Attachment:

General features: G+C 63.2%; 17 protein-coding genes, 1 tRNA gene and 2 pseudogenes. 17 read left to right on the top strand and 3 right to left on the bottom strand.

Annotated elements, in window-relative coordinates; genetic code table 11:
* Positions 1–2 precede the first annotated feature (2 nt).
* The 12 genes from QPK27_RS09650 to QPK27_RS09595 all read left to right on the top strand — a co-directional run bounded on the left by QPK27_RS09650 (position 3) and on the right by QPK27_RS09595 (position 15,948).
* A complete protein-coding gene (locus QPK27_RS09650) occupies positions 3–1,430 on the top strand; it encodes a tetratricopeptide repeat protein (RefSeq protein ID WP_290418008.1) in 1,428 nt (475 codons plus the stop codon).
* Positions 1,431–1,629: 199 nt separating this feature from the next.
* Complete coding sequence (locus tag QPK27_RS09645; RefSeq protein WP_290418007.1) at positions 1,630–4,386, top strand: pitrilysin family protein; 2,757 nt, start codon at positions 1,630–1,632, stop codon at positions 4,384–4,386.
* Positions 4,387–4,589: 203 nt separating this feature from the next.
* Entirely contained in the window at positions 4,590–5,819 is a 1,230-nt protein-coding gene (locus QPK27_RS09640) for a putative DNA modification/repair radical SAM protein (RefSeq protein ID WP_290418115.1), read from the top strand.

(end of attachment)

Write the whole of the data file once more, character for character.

General features: G+C 63.2%; 17 protein-coding genes, 1 tRNA gene and 2 pseudogenes. 17 read left to right on the top strand and 3 right to left on the bottom strand.

Annotated elements, in window-relative coordinates; genetic code table 11:
* Positions 1–2 precede the first annotated feature (2 nt).
* The 12 genes from QPK27_RS09650 to QPK27_RS09595 all read left to right on the top strand — a co-directional run bounded on the left by QPK27_RS09650 (position 3) and on the right by QPK27_RS09595 (position 15,948).
* A complete protein-coding gene (locus QPK27_RS09650) occupies positions 3–1,430 on the top strand; it encodes a tetratricopeptide repeat protein (RefSeq protein ID WP_290418008.1) in 1,428 nt (475 codons plus the stop codon).
* Positions 1,431–1,629: 199 nt separating this feature from the next.
* Complete coding sequence (locus tag QPK27_RS09645; RefSeq protein WP_290418007.1) at positions 1,630–4,386, top strand: pitrilysin family protein; 2,757 nt, start codon at positions 1,630–1,632, stop codon at positions 4,384–4,386.
* Positions 4,387–4,589: 203 nt separating this feature from the next.
* Entirely contained in the window at positions 4,590–5,819 is a 1,230-nt protein-coding gene (locus QPK27_RS09640) for a putative DNA modification/repair radical SAM protein (RefSeq protein ID WP_290418115.1), read from the top strand.